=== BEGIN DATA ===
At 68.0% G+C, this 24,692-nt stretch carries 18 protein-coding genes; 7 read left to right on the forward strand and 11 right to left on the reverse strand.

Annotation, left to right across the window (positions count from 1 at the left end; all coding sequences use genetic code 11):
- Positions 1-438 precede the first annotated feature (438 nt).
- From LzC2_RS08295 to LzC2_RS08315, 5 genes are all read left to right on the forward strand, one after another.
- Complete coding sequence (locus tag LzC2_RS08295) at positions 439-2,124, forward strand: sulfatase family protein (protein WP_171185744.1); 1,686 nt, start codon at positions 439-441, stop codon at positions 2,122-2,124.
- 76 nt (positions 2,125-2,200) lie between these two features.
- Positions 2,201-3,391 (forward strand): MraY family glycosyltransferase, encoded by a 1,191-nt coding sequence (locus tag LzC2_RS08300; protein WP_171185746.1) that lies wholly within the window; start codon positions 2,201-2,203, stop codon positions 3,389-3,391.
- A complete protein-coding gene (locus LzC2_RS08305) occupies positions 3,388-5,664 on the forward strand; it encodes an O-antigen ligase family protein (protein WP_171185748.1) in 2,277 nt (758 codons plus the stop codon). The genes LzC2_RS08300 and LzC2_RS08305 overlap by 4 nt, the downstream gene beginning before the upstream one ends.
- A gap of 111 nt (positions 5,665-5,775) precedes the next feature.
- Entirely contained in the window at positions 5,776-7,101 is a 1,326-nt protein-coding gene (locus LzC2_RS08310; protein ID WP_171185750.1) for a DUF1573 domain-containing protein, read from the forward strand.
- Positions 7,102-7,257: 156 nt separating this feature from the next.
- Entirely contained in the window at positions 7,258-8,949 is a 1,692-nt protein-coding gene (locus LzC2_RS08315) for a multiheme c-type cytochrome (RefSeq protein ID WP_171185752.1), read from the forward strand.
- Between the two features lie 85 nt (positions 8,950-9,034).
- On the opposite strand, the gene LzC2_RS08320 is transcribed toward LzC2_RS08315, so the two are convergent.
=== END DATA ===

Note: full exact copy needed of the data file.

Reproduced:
At 68.0% G+C, this 24,692-nt stretch carries 18 protein-coding genes; 7 read left to right on the forward strand and 11 right to left on the reverse strand.

Annotation, left to right across the window (positions count from 1 at the left end; all coding sequences use genetic code 11):
- Positions 1-438 precede the first annotated feature (438 nt).
- From LzC2_RS08295 to LzC2_RS08315, 5 genes are all read left to right on the forward strand, one after another.
- Complete coding sequence (locus tag LzC2_RS08295) at positions 439-2,124, forward strand: sulfatase family protein (protein WP_171185744.1); 1,686 nt, start codon at positions 439-441, stop codon at positions 2,122-2,124.
- 76 nt (positions 2,125-2,200) lie between these two features.
- Positions 2,201-3,391 (forward strand): MraY family glycosyltransferase, encoded by a 1,191-nt coding sequence (locus tag LzC2_RS08300; protein WP_171185746.1) that lies wholly within the window; start codon positions 2,201-2,203, stop codon positions 3,389-3,391.
- A complete protein-coding gene (locus LzC2_RS08305) occupies positions 3,388-5,664 on the forward strand; it encodes an O-antigen ligase family protein (protein WP_171185748.1) in 2,277 nt (758 codons plus the stop codon). The genes LzC2_RS08300 and LzC2_RS08305 overlap by 4 nt, the downstream gene beginning before the upstream one ends.
- A gap of 111 nt (positions 5,665-5,775) precedes the next feature.
- Entirely contained in the window at positions 5,776-7,101 is a 1,326-nt protein-coding gene (locus LzC2_RS08310; protein ID WP_171185750.1) for a DUF1573 domain-containing protein, read from the forward strand.
- Positions 7,102-7,257: 156 nt separating this feature from the next.
- Entirely contained in the window at positions 7,258-8,949 is a 1,692-nt protein-coding gene (locus LzC2_RS08315) for a multiheme c-type cytochrome (RefSeq protein ID WP_171185752.1), read from the forward strand.
- Between the two features lie 85 nt (positions 8,950-9,034).
- On the opposite strand, the gene LzC2_RS08320 is transcribed toward LzC2_RS08315, so the two are convergent.